The list goes on an on. Once you do a little research (and I scratched just the surface here), you get really fast really deep into the subject. And going by that essay I quoted last, I'd say especially the video games industry is way ahead in taking their research seriously. They are pushing it, actually financing people doing the leg work and all that while we sit in our own little echo chambers, asking the same questions again and again as soon as the first echo has faded away ...

Anyway, different topic. You get my drift. What I'm saying is, we can check out the work others have done in similar areas before we write our pieces (theories about writing, video game design and so on are all over the place), apply them and get more, I don't know, elaborate answers? Because while all of the quoted above are in their own way somehow right, I couldn't help but be reminded of the story about the blind men describing an elephant. Everyone describes a part of it, none the whole beast.

Here is my piece of the elephant ...

Once you start dabbling in game design or campaign building or writing about role playing games in one form or another, you are confronted with all the problems outlined above, so I, too, thought about this time and time again.

The essence of it is, we define our world by the stories we experience and tell each other. It's as simple as that: everything is story. Story is the elephant, if you will. The rules how stories work are as old as mankind and we have thought about how those stories work for about just as long. Conclusively, all that is true for stories in general, will be true for the stories we tell in role playing games. I imagine it to look something like this:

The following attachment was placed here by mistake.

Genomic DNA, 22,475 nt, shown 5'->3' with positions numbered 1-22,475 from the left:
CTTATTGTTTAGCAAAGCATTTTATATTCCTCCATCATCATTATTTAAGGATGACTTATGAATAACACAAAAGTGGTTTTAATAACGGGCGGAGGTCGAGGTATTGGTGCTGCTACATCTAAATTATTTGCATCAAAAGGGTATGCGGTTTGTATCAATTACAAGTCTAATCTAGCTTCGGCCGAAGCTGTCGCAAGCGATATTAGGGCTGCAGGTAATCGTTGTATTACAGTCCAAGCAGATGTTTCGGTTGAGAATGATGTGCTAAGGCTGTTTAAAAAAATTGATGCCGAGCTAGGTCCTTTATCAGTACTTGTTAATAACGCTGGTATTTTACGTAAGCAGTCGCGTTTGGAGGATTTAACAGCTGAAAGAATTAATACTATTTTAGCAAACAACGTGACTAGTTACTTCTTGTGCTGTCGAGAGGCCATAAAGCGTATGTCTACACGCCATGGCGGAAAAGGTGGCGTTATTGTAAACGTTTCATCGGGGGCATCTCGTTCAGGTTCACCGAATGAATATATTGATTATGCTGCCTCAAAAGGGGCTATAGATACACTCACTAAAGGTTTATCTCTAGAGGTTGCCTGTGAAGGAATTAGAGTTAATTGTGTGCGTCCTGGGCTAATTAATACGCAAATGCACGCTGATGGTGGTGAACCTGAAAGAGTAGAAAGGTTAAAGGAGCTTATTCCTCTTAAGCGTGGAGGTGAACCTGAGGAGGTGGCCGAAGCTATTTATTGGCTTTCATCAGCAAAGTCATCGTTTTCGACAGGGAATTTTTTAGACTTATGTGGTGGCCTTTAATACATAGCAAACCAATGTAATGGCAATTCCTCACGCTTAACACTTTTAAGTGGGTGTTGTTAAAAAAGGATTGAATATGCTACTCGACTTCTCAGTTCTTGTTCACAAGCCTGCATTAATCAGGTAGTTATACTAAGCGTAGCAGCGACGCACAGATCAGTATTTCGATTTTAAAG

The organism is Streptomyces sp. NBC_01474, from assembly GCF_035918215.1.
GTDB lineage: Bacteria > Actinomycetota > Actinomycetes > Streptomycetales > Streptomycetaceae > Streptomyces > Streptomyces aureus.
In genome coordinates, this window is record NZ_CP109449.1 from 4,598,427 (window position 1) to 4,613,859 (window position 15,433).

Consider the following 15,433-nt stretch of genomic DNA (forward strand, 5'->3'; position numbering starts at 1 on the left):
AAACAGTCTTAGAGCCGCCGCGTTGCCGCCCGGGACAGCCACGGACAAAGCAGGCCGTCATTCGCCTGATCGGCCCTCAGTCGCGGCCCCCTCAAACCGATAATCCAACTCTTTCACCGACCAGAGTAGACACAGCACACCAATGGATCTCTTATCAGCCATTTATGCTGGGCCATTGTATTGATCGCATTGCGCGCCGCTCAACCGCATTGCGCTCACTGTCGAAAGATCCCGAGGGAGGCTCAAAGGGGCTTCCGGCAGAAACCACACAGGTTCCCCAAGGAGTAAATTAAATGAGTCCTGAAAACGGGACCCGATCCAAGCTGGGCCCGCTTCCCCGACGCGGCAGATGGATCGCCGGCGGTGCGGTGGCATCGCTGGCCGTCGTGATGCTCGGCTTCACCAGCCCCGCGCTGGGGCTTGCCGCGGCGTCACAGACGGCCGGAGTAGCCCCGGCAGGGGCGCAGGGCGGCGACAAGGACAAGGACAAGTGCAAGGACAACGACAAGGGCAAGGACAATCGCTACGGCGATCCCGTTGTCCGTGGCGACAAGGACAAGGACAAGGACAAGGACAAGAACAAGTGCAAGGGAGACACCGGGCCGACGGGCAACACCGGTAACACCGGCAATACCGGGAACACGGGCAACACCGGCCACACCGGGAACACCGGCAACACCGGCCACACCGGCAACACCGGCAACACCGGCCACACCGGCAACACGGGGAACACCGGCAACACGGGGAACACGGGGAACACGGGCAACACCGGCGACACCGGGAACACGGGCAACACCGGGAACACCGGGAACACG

Also true for role playing games ...
The CHARACTERS are the center piece and everything resolves around them as ENCOUNTERS in the established WORLD (could be the DM in the moment of play, the world described in a novel or tv series or the world as you see it, to name a couple of examples, narrative would be another good word for it). A WORLD could be defined now by (at least) 4 corner stones:

  • STRUCTURE: or patterns. Structure lets you recognize and work with established patterns in a world. Is it a comedy or a tragedy? Is it magic or technology? English or French? All those patterns will shape everything around them and, in the end, the story.
  • THEMES: or labels. It's the selection you chose to describe your surroundings. Easy example would be the description of a game by the winning side compared to that by the losing side ("best referee ever!" vs. "cheating bastard of a referee!"). Fake news is another good example of labeling to influence a story.
  • RULES: or consistency. It's the rules we play by. Could be laws, could be D&D or a social contract, could be grammar ... They are always there to one degree or another and shape how we behave or judge behavior, for instance.
  • GOALS: or motivation. This is what propels the action. You want world domination? That's what you work towards. You are lonely? There you go, you'd want to meet someone. You want xp? Do what you have to do to get them and advance in levels ...